The world of cruise ships is a wonder to behold. From the grand vessels that traverse the open seas to the smaller boats that ferry passengers from port to port, cruise ships are an integral part of our modern vacation experience.
But what happens to these behemoths when they reach the end of their service life? Are there really such things as cruise ship graveyards?
The answer is yes. Cruise ship graveyards exist, but they may not be quite what you picture.
Cruise ships are typically retired from service due to age, safety concerns, or simply because they have become too outdated to be profitable. When this happens, the ships are usually sold for scrap and dismantled for their metal and other valuable parts. The scrap metal is then sold and recycled into new products.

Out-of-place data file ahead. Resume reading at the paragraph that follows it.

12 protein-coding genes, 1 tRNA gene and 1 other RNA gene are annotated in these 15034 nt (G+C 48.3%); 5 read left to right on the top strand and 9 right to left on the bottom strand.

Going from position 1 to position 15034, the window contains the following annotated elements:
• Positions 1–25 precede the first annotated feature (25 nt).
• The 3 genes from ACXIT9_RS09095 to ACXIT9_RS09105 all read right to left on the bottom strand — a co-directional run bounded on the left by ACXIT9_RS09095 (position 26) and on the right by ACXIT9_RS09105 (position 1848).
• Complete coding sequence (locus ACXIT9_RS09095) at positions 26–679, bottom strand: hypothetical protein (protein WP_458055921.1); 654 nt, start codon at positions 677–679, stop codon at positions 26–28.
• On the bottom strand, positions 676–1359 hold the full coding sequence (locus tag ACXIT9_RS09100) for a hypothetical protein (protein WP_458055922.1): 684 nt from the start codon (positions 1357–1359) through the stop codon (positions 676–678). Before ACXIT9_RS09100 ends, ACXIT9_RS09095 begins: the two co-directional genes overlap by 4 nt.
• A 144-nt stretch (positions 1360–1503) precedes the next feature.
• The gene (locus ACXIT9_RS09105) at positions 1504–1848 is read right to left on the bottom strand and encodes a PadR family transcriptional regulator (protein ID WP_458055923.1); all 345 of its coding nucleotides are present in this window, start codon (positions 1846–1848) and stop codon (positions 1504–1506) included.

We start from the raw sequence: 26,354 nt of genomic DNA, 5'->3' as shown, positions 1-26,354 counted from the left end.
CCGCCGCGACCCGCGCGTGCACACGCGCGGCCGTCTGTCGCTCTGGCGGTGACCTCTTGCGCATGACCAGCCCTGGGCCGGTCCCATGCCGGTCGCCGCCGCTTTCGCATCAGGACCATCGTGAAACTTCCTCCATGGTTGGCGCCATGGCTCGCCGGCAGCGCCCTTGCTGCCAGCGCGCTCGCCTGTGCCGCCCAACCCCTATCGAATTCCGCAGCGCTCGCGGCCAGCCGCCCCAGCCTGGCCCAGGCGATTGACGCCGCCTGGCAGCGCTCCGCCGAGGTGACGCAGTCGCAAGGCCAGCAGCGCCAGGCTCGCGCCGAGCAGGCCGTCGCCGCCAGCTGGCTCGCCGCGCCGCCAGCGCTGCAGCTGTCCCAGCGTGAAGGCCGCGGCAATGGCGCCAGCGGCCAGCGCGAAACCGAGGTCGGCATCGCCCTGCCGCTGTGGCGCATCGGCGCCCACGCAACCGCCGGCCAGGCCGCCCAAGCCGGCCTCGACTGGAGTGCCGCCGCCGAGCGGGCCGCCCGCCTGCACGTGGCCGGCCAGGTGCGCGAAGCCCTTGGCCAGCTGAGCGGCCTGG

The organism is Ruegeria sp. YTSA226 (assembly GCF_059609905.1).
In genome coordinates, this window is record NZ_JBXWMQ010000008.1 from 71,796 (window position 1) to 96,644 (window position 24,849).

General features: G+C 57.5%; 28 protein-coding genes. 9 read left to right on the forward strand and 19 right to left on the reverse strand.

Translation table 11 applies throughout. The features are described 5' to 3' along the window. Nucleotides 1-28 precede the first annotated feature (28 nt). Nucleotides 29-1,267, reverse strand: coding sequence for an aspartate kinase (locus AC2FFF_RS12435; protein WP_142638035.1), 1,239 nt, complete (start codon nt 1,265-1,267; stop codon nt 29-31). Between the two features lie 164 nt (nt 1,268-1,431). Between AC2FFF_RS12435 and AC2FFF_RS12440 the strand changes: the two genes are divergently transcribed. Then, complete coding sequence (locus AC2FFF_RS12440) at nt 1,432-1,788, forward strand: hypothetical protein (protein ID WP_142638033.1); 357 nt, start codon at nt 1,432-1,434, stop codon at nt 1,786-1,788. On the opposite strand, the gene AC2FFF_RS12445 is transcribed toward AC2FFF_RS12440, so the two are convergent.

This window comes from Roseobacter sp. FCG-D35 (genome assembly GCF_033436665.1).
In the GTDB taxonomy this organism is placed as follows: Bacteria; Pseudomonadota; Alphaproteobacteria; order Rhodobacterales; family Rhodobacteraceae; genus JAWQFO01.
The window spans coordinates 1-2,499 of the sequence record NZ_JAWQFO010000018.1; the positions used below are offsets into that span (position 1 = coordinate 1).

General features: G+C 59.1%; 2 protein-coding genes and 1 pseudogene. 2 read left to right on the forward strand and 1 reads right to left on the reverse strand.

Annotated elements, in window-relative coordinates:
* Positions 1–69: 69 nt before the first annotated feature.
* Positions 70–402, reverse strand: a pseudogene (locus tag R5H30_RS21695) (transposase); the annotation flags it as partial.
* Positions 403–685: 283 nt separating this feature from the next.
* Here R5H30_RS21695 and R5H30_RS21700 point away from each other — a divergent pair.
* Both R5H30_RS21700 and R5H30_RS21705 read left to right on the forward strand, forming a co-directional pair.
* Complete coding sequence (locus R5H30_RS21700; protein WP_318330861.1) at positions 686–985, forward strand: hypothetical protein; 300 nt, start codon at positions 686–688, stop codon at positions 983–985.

While some cruise ships are simply scrapped and recycled, others are sent off to “graveyards” around the world where they can remain intact in storage until a buyer can be found. These graveyards can range from abandoned ports in isolated locations to purpose-built facilities that house dozens of retired vessels.
Unlike traditional graveyards, cruise ship graveyards don’t necessarily have any sort of memorial or tribute attached to them. Instead, they serve as a sort of storage facility where retired ships can sit until somebody decides to buy them for scrap or refurbishment. In some cases, these graveyards may even serve as temporary homes for homeless people looking for shelter.
Cruise ship graveyards do exist, though they may not look like what you expect. These facilities serve as a way for retired vessels to find new purpose after their service life has come to an end, either through scrapping and recycling or by being refurbished and resold.